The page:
|The Marriage of Figaro
Everyone knows this famous opera overture. All you kneed to know is that it sets the stage for the great comedic drama that is to follow. The Marriage of Figaro is infused with trickery, loyalty, and commentary on social structure. Mozart's comedic masterpiece is based on the second play in a trilogy by Beaumarchais. Lorenzo da Ponte adapted it for Mozart. Considered dangerous in the decade before the French Revolution, the original play was banned from Viennese stages because of its satiric take on the aristocracy. Happily, Mozart's operatic setting became one of his most famous works, and one of the most popular operas of all time.
The action is a continuation of the plot used as a basis for yet another famous opera, Rossini's The Barber of Seville, but several years later. It can be characterized as a recounting of a single day of madness in the palace of the Count Almaviva, who has lost interest in his wife, the Countess. The Countess (Rosina in Rossini's opera), is unhappy because of her husband's skirt-chasing ways. Dr. Bartolo is seeking revenge against Figaro for thwarting his plans to marry Rosina himself. The Count is a scheming, bullying, skirt-chasing cad. He has given Figaro a job as head servant. Figaro is planning to marry Susanna, another servant in the household. But, the Count is trying to exercise his feudal right as a lord to bed her, a girl beneath his station, on her wedding night ~ before her husband has the chance. He presents one excuse after another to delay their wedding ceremony, which is arranged to take place on this very day of madness.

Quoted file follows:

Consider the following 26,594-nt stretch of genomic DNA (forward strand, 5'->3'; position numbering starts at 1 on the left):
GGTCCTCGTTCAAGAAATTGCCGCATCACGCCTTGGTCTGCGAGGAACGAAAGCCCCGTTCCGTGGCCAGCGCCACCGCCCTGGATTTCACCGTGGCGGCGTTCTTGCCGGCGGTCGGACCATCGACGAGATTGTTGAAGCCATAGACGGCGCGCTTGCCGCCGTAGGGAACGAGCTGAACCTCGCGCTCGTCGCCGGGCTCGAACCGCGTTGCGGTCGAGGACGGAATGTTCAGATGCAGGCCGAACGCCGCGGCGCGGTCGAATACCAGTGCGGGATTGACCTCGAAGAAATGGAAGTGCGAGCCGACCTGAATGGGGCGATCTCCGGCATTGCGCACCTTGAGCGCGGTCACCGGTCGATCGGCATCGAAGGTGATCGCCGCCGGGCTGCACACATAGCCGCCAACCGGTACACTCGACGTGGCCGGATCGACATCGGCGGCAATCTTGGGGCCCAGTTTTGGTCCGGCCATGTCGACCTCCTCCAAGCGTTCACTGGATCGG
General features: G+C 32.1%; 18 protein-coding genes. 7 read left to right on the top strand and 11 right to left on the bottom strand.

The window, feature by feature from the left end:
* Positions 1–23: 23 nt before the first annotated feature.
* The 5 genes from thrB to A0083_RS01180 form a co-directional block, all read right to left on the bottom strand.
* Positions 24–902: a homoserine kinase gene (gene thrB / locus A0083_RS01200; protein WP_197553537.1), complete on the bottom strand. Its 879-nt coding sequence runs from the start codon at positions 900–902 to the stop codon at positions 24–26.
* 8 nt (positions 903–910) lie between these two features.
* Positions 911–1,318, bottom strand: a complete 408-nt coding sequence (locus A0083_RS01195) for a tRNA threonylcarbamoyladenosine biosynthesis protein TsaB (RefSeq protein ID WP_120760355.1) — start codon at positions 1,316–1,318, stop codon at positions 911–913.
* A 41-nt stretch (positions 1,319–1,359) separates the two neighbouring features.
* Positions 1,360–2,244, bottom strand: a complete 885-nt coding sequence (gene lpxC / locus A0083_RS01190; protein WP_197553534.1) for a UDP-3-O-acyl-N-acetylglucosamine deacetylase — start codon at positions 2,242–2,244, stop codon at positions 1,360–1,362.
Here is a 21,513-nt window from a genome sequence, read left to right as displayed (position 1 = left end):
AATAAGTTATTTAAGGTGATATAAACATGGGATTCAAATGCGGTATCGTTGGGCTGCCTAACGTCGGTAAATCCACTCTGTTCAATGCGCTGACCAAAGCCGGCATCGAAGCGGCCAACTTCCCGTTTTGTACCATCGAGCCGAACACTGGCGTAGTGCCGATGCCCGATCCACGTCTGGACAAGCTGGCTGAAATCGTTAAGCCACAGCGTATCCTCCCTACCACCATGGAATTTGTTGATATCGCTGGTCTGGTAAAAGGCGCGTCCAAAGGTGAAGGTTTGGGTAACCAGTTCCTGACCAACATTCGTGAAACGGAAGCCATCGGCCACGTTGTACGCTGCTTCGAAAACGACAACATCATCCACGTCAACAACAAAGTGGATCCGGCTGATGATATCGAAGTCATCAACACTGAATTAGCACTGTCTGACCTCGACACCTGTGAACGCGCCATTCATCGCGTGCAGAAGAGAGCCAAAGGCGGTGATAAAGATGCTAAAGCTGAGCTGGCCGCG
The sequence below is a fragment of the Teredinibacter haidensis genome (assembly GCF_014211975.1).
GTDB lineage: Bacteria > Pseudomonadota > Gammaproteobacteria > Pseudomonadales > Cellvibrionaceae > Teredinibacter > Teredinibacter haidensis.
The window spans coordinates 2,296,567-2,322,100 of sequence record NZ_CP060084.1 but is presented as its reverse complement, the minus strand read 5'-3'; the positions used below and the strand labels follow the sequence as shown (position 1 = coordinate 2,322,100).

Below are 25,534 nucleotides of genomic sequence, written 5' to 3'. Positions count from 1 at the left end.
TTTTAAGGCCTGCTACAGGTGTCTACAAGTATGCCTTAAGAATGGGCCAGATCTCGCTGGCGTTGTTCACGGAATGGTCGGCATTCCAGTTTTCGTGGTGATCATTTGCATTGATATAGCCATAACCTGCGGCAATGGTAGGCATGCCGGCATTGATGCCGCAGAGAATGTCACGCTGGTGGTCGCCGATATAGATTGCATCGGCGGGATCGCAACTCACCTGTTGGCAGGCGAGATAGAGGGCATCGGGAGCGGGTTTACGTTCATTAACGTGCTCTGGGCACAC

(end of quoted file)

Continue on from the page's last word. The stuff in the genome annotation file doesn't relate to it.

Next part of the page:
Figaro, Susanna, and the Countess conspire to embarrass the Count and expose his infidelity and scheming ways. But he responds with more scheming by trying to legally compel Figaro to marry another woman old enough to be his mother, who, in fact, turns out at the last minute, really is his mother! All in a good day of madness, the Count's love for his wife is restored and Figaro and Susanna are married.
The Marriage of Figaro
February 11/13, 2011
39 East State Street
Columbus, OH 43215
Tickets: $10 – $102.50
Single tickets available beginning November 22nd by calling
CAPA at (614) 469-0939, or visiting www.ticketmaster.com